After the meeting adjourned, the flags of both forts were lowered and the United States flags raised aloft. The officers and men of the forts were taken to New Orleans over the next couple of days.
With the surrender in the books, Porter turned to the capture of Captain Mitchell, who was still near the landing where the Louisiana had, until recently, been docked. He and his crew were quickly arrested and offered only an unconditional surrender.4
Sixty miles north, in New Orleans, Flag Officer Farragut looked out over the city and saw the flag of the State of Louisiana still floating above City Hall. Farragut had ordered that the flags over not just City Hall, but the Mint and the Custom House be replaced with United States flags. In writing to the mayor, he threatened to unleash his artillery upon the city, focusing upon the levees, which would flood the streets, causing immeasurable damage. Farragut gave him forty-eight hours to either replace the flags or remove the women and children.
Once he received Farragut’s demand, he countered with a bit of logic: “If it is deemed necessary to remove the flag now floating from this building, or to raise United States flags on others, the power which threatens the destruction of our city is certainly capable of performing those acts.”
In a second letter, he went even further:
“Sir, you can not but know that there is no possible exit from this city for a population which still exceeds in number 140,000, and you must therefore be aware of the utter insanity of such a notification. Our women and children can not escape from your shells if it be your pleasure to murder them on a question of mere etiquette; but if they could, there are but few among them who would consent to desert their families and their homes and the graves of their relations in so awful a moment. They would bravely stand the sight of your shells rolling over the bones of those who were once dear to them, and would deem that they died not ingloriously by the side of the tombs erected by their piety to the memory of departed relatives.”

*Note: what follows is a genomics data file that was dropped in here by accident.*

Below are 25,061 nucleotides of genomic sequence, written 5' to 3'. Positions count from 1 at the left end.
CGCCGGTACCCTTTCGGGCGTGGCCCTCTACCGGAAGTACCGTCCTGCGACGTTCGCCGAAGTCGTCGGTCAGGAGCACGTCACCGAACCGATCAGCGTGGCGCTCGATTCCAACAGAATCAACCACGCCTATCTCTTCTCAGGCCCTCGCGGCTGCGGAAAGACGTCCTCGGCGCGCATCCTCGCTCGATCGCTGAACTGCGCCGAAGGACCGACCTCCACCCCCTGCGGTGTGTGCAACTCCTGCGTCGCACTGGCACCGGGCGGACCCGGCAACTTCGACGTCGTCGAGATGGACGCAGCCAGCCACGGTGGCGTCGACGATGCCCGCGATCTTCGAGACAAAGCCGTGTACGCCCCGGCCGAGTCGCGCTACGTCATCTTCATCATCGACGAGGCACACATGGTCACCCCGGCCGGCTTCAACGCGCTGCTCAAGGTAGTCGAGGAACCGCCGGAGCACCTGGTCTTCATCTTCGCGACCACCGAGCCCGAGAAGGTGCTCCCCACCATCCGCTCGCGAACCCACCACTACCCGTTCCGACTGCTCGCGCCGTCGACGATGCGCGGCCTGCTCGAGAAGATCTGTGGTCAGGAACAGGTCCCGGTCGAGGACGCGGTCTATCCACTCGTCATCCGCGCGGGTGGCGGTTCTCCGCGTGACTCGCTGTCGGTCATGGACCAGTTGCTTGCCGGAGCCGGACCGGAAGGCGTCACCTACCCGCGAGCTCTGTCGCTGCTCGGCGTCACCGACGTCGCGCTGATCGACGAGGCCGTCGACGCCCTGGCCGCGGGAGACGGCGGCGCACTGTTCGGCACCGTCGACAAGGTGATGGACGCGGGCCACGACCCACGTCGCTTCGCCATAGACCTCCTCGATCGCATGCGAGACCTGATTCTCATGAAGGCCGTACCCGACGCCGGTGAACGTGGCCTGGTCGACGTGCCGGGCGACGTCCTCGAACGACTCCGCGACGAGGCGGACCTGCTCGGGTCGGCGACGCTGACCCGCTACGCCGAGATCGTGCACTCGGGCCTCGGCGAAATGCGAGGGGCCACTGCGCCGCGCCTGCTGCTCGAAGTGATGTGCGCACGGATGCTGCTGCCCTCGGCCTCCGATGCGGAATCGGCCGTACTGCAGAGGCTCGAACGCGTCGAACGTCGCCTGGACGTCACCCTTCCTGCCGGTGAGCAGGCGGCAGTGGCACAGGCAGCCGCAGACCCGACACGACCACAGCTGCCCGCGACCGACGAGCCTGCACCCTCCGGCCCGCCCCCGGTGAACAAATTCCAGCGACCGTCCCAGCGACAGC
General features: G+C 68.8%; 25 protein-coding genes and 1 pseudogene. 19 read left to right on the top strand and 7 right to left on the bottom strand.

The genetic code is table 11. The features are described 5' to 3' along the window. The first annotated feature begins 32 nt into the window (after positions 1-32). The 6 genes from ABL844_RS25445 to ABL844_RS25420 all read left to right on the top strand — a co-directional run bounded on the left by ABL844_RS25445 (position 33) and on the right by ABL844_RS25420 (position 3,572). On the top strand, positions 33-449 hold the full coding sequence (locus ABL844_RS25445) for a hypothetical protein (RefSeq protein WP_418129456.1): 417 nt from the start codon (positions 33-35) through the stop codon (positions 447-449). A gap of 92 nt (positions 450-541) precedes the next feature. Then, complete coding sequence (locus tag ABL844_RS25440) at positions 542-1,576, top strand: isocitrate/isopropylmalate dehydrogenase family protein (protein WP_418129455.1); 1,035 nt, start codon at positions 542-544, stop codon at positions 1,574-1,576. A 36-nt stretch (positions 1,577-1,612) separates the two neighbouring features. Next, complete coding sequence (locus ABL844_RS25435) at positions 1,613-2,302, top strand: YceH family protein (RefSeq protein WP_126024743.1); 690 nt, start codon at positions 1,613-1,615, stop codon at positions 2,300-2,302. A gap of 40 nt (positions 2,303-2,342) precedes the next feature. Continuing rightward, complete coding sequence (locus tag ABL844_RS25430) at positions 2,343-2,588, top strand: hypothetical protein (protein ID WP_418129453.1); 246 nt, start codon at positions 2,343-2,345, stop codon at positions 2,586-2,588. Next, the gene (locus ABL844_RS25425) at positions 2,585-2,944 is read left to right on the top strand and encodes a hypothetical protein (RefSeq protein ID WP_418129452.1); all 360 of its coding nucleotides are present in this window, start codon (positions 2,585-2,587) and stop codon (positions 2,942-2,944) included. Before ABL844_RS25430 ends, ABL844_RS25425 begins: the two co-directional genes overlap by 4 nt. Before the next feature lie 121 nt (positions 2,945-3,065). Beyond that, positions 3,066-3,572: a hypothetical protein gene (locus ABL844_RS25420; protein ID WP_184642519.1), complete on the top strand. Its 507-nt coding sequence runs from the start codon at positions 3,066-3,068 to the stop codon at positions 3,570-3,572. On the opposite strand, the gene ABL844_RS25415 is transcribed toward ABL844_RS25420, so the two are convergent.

Farragut did not reply to either of the letters, allowing his threat to bombard the city within forty-eight hours stand on its own.5
He was also still waiting on General Benjamin Butler and his force of infantry. They had moved a few miles north of the forts and set up camp, but he had heard nothing of them since. Around 1pm, Butler arrived in New Orleans, his troops being left behind. He met with Farragut and even stayed the night.6
While they talked over the incidents that had occurred since the Federals unofficially captured New Orleans, Farragut told Butler about the man who tore down the United States flag that a few naval officers had run up over the Mint.
“I will make an example of that fellow by hanging him,” exclaimed Butler.
Farragut smiled and said, “You know, General, you will have to catch him before you can hang him.”
“I know that,” replied Butler, “but I will catch him, and then hang him.”7
- Official Records, Series 1, Vol. 6, p532. Duncan’s Report. [↩]
- Official Records, Series 1, Vol. 6, p544. [↩]
- Official Naval Records, Series 1, Vol. 18, p299. Mitchell’s Report. [↩]
- Official Naval Records, Series 1, Vol. 18, p369-371. Porter’s Report. Also, the articles of capitulation can be found in Official Records, Series 1, Vol. 6, p544-545. [↩]
- Official Naval Records, Series 1, Vol. 18, p232-235. [↩]
- Official Naval Records, Series 1, Vol. 18, p697. [↩]
- Battles and Leaders, Vol. 2. p93. [↩]